Weekly Daf #7

The Color of HeavenArtscroll

The Weekly Daf by Rav Mendel Weinbach

Bava Kama 30 - 36 - Issue #7
13 - 19 Nissan 5754 / 25 - 31 March 1994


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Not Getting What You Didn't Ask For

One claims that another owes him wheat which he loaned him. The defendant responds to this claim by admitting that he borrowed barley from him. The Sage Rabba bar Nosson rules that the defendant is exempt not only from repaying the wheat but from repaying the barley as well.

Bava Kama 35b

We can readily understand why there is no obligation to repay the wheat. The claim is not backed by any evidence nor has it elicited any admission. But why should he not have to repay the barley which he owes by his own admission?

A number of explanations have been offered:

  1. Since the claimant did not mention barley in his claim it is considered as if he said he was waiving any claim to barley.

    Rashi and Tosefos

  2. Since he claimed the wheat was borrowed at a specific hour on a specific day it is considered an admission on his part that barley was not borrowed at that time. This admission negates the admission of the defendant and exonerates him.

    Rabbeinu Asher (Rosh)

  3. An admission is irrevocable evidence of responsibility only when it is in response to a claim. Since there was no claim made regarding the barley the defendant can renounce his admission by claiming that he made it only in jest.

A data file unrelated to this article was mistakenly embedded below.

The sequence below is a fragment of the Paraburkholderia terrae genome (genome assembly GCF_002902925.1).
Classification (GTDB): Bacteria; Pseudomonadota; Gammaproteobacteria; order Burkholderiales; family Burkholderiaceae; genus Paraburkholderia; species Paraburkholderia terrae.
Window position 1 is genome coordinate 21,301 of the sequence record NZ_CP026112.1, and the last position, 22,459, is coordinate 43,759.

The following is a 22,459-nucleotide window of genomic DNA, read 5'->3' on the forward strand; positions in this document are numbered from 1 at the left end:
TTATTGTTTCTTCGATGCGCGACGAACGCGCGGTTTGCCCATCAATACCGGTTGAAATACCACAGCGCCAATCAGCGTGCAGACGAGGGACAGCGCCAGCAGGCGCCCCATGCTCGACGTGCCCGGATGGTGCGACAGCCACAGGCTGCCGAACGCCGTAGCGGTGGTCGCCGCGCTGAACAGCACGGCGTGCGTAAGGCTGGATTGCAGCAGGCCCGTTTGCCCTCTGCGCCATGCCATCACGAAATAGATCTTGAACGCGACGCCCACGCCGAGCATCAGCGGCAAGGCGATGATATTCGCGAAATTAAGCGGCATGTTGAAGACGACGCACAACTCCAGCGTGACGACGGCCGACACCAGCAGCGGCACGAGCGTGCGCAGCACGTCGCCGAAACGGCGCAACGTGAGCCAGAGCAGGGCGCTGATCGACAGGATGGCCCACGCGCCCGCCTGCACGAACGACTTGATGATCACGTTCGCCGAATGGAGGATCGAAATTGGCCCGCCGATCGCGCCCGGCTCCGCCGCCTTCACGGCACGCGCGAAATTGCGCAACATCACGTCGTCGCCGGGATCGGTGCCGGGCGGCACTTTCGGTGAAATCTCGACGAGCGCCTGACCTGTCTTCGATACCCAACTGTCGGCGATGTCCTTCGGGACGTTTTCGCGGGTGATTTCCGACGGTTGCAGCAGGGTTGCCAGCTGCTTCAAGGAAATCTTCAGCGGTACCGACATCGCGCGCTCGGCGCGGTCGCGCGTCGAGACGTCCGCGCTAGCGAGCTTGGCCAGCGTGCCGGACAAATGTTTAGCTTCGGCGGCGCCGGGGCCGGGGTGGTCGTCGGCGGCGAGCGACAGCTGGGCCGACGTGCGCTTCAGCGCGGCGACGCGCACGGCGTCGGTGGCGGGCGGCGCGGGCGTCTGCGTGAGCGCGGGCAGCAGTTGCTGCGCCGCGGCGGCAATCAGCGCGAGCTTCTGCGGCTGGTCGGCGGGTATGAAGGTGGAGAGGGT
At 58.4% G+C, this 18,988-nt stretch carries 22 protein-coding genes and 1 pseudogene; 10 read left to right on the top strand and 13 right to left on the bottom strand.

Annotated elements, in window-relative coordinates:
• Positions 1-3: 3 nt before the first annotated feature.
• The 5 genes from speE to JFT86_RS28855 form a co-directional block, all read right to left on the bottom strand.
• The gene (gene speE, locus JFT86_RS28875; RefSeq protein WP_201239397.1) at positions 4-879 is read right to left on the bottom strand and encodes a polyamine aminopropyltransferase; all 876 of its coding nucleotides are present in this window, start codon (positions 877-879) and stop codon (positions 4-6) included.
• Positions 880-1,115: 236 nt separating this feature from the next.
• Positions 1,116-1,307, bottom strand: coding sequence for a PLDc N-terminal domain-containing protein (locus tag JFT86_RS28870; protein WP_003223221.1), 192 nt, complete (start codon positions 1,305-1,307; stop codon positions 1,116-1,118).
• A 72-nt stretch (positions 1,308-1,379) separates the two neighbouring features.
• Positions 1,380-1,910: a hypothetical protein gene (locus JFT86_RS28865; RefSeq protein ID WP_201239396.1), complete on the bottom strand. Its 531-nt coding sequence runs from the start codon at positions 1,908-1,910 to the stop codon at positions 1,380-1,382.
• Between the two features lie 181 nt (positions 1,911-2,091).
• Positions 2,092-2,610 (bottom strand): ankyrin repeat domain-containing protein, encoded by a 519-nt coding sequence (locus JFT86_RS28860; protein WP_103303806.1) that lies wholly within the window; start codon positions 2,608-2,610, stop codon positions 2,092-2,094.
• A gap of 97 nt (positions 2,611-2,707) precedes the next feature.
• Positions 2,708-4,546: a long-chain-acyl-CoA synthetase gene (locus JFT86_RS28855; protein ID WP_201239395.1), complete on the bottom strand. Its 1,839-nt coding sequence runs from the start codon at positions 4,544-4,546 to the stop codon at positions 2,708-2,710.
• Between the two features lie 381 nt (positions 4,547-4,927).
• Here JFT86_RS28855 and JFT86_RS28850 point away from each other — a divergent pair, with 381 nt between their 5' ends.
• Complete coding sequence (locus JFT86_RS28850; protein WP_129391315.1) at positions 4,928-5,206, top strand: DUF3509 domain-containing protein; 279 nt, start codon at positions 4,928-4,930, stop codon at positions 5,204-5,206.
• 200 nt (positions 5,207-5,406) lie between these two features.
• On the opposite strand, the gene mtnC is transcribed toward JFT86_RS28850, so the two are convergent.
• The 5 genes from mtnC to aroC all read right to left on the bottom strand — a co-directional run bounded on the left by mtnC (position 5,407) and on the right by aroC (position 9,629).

Rabbi Meir Halevi


Three Dimensions of Perfection

The very righteous men of old disposed of their thorns and broken glass by burying them in their fields three handbreadths deep to assure that a plow would not unearth them and threaten the security of others who might somehow be harmed by these objects.

How does one become a very righteous man?

"Fulfill the laws regarding damage to others", says Rabbi Yehuda.

"Fulfill the ethical guidelines in 'Ethics of the Fathers,'" says the Sage Rava.

"Fulfill the laws regarding making of blessings," say others in his name.

Bava Kama 30a

A very righteous man is one who conducts himself in the best possible way. There are three categories of good deeds: Those done in relation to Heaven, in relation to fellow man, and in relation to self. Each of the Sages was focusing on one of these dimensions. One who fulfills the laws regarding damages will perfect himself in his relationship with others. Following the counsel in "Ethics of the Fathers" will enable a man to perfect his character and improve himself. Fulfilling the laws concerning blessings will perfect him in his relationship with Heaven.

Maharsha


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